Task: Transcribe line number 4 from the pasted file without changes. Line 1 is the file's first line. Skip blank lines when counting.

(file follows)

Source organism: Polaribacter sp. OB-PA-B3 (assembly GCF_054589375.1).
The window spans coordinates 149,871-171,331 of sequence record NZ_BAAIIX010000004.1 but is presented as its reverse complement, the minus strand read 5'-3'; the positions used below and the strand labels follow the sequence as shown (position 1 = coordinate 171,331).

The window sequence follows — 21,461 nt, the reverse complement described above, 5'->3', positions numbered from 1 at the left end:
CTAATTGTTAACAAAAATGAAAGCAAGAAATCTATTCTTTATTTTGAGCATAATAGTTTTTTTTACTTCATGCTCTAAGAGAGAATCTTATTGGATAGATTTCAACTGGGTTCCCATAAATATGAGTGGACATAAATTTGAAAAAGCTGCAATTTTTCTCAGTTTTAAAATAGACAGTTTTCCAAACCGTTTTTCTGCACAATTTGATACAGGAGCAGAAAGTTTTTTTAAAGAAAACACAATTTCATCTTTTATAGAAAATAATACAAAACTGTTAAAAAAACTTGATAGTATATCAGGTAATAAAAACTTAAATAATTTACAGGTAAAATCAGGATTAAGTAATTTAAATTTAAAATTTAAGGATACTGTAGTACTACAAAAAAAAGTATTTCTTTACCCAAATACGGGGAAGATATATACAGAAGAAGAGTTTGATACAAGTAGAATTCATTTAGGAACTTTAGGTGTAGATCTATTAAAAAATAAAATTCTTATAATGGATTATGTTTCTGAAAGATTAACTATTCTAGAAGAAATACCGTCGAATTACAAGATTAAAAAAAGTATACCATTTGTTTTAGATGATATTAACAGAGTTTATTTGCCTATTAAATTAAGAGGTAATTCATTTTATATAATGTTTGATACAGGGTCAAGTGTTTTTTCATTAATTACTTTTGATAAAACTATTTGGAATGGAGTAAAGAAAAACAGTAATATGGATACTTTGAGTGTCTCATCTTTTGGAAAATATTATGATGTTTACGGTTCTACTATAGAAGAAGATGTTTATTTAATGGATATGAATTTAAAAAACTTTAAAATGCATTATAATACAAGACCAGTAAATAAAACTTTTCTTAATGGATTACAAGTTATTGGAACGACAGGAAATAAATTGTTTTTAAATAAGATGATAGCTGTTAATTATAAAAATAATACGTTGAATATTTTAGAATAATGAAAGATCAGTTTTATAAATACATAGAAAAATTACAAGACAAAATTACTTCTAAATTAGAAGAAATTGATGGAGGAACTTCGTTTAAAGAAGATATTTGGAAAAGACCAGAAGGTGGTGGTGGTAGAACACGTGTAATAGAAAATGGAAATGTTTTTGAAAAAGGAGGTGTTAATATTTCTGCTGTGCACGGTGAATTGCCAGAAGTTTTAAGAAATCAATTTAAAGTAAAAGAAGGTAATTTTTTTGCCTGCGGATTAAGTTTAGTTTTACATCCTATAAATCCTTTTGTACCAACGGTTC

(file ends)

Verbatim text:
CTAATTGTTAACAAAAATGAAAGCAAGAAATCTATTCTTTATTTTGAGCATAATAGTTTTTTTTACTTCATGCTCTAAGAGAGAATCTTATTGGATAGATTTCAACTGGGTTCCCATAAATATGAGTGGACATAAATTTGAAAAAGCTGCAATTTTTCTCAGTTTTAAAATAGACAGTTTTCCAAACCGTTTTTCTGCACAATTTGATACAGGAGCAGAAAGTTTTTTTAAAGAAAACACAATTTCATCTTTTATAGAAAATAATACAAAACTGTTAAAAAAACTTGATAGTATATCAGGTAATAAAAACTTAAATAATTTACAGGTAAAATCAGGATTAAGTAATTTAAATTTAAAATTTAAGGATACTGTAGTACTACAAAAAAAAGTATTTCTTTACCCAAATACGGGGAAGATATATACAGAAGAAGAGTTTGATACAAGTAGAATTCATTTAGGAACTTTAGGTGTAGATCTATTAAAAAATAAAATTCTTATAATGGATTATGTTTCTGAAAGATTAACTATTCTAGAAGAAATACCGTCGAATTACAAGATTAAAAAAAGTATACCATTTGTTTTAGATGATATTAACAGAGTTTATTTGCCTATTAAATTAAGAGGTAATTCATTTTATATAATGTTTGATACAGGGTCAAGTGTTTTTTCATTAATTACTTTTGATAAAACTATTTGGAATGGAGTAAAGAAAAACAGTAATATGGATACTTTGAGTGTCTCATCTTTTGGAAAATATTATGATGTTTACGGTTCTACTATAGAAGAAGATGTTTATTTAATGGATATGAATTTAAAAAACTTTAAAATGCATTATAATACAAGACCAGTAAATAAAACTTTTCTTAATGGATTACAAGTTATTGGAACGACAGGAAATAAATTGTTTTTAAATAAGATGATAGCTGTTAATTATAAAAATAATACGTTGAATATTTTAGAATAATGAAAGATCAGTTTTATAAATACATAGAAAAATTACAAGACAAAATTACTTCTAAATTAGAAGAAATTGATGGAGGAACTTCGTTTAAAGAAGATATTTGGAAAAGACCAGAAGGTGGTGGTGGTAGAACACGTGTAATAGAAAATGGAAATGTTTTTGAAAAAGGAGGTGTTAATATTTCTGCTGTGCACGGTGAATTGCCAGAAGTTTTAAGAAATCAATTTAAAGTAAAAGAAGGTAATTTTTTTGCCTGCGGATTAAGTTTAGTTTTACATCCTATAAATCCTTTTGTACCAACGGTTC